|System Power Management States
|The kernel supports four power management states generically, though
|one is generic and the other three are dependent on platform support
|code to implement the low-level details for each state.
|This file describes each state, what they are
|commonly called, what ACPI state they map to, and what string to write
|to /sys/power/state to enter that state
|state: Freeze / Low-Power Idle
|ACPI state: S0
|This state is a generic, pure software, light-weight, low-power state.
|It allows more energy to be saved relative to idle by freezing user
|space and putting all I/O devices into low-power states (possibly
|lower-power than available at run time), such that the processors can
|spend more time in their idle states.
|This state can be used for platforms without Standby/Suspend-to-RAM
|support, or it can be used in addition to Suspend-to-RAM (memory sleep)
|to provide reduced resume latency.
|State: Standby / Power-On Suspend
|ACPI State: S1
|This state offers minimal, though real, power savings, while providing
|a very low-latency transition back to a working system. No operating
|state is lost (the CPU retains power), so the system easily starts up
|again where it left off.
|We try to put devices in a low-power state equivalent to D1, which
|also offers low power savings, but low resume latency. Not all devices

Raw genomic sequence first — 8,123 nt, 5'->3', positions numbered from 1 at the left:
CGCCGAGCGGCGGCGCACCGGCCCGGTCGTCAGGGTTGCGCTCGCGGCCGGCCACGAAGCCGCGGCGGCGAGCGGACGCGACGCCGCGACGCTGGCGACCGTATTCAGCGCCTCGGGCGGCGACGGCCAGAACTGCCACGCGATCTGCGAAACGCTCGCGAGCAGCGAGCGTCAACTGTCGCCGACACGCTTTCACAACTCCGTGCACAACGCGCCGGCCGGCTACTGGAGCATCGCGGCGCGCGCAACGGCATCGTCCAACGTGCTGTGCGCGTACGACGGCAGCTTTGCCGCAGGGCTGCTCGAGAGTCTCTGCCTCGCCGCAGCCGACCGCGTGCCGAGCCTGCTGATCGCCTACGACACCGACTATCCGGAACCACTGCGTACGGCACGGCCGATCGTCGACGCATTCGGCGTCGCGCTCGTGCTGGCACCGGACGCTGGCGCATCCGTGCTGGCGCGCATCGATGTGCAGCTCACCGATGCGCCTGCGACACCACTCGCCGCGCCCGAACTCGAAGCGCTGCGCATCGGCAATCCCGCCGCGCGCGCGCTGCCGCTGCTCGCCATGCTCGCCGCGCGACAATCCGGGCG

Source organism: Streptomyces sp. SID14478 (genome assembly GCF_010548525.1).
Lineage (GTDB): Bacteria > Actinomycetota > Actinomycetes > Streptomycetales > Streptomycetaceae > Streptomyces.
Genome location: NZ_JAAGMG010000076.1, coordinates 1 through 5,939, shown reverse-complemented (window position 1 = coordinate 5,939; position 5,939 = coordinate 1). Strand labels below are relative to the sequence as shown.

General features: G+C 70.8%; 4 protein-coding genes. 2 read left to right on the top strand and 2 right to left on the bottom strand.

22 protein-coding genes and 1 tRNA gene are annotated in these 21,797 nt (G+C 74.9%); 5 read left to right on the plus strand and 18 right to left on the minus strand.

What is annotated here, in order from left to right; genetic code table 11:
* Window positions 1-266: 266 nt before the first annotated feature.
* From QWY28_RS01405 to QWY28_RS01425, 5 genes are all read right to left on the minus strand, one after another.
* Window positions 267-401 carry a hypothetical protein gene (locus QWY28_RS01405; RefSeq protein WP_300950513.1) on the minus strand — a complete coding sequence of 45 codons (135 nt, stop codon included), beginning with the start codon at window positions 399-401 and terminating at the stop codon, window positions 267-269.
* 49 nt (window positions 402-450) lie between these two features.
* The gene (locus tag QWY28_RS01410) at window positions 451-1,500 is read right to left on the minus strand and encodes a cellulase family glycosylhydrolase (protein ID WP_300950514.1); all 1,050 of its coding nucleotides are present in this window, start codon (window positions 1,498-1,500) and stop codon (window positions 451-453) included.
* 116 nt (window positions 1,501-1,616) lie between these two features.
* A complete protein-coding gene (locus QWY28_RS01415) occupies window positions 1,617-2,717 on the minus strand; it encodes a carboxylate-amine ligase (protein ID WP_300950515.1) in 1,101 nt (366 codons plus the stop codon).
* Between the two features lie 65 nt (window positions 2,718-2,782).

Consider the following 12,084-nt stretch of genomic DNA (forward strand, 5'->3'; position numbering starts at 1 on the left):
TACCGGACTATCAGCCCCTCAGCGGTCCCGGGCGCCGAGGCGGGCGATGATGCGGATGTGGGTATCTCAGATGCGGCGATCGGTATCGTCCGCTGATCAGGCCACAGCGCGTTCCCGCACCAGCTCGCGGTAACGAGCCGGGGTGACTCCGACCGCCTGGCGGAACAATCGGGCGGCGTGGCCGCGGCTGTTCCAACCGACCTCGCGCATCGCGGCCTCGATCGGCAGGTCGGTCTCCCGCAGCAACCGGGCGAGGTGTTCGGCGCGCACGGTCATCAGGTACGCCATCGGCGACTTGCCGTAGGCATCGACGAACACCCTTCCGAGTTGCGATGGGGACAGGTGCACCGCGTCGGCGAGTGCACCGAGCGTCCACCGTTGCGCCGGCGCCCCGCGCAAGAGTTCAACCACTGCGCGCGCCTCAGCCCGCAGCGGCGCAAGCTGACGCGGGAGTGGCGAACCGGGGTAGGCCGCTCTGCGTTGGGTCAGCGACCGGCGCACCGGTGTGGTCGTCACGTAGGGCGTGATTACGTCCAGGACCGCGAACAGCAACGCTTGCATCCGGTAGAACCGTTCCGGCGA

|support D1, and those that don't are left on.
|ACPI State: S3
|This state offers significant power savings as everything in the
|system is put into a low-power state, except for memory, which is
|placed in self-refresh mode to retain its contents.
|System and device state is saved and kept in memory. All devices are
|suspended and put into D3. In many cases, all peripheral buses lose
|power when entering STR, so devices must be able to handle the
|transition back to the On state.
|For at least ACPI, STR requires some minimal boot-strapping code to
|resume the system from STR. This may be true on other platforms.
|ACPI State: S4
|This state offers the greatest power savings, and can be used even in
|the absence of low-level platform support for power management. This
|state operates similarly to Suspend-to-RAM, but includes a final step
|of writing memory contents to disk. On resume, this is read and memory
|is restored to its pre-suspend state.
|STD can be handled by the firmware or the kernel. If it is handled by
|the firmware, it usually requires a dedicated partition that must be
|setup via another operating system for it to use. Despite the
|inconvenience, this method requires minimal work by the kernel, since
|the firmware will also handle restoring memory contents on resume.
|For suspend-to-disk, a mechanism called 'swsusp' (Swap Suspend) is used
|to write memory contents to free swap space. swsusp has some restrictive
|requirements, but should work in most cases. Some, albeit outdated,
|documentation can be found in Documentation/power/swsusp.txt.
|Alternatively, userspace can do most of the actual suspend to disk work,
|Once memory state is written to disk, the system may either enter a
|low-power state (like ACPI S4), or it may simply power down. Powering
|down offers greater savings, and allows this mechanism to work on any
|system. However, entering a real low-power state allows the user to
|trigger wake up events (e.g. pressing a key or opening a laptop lid).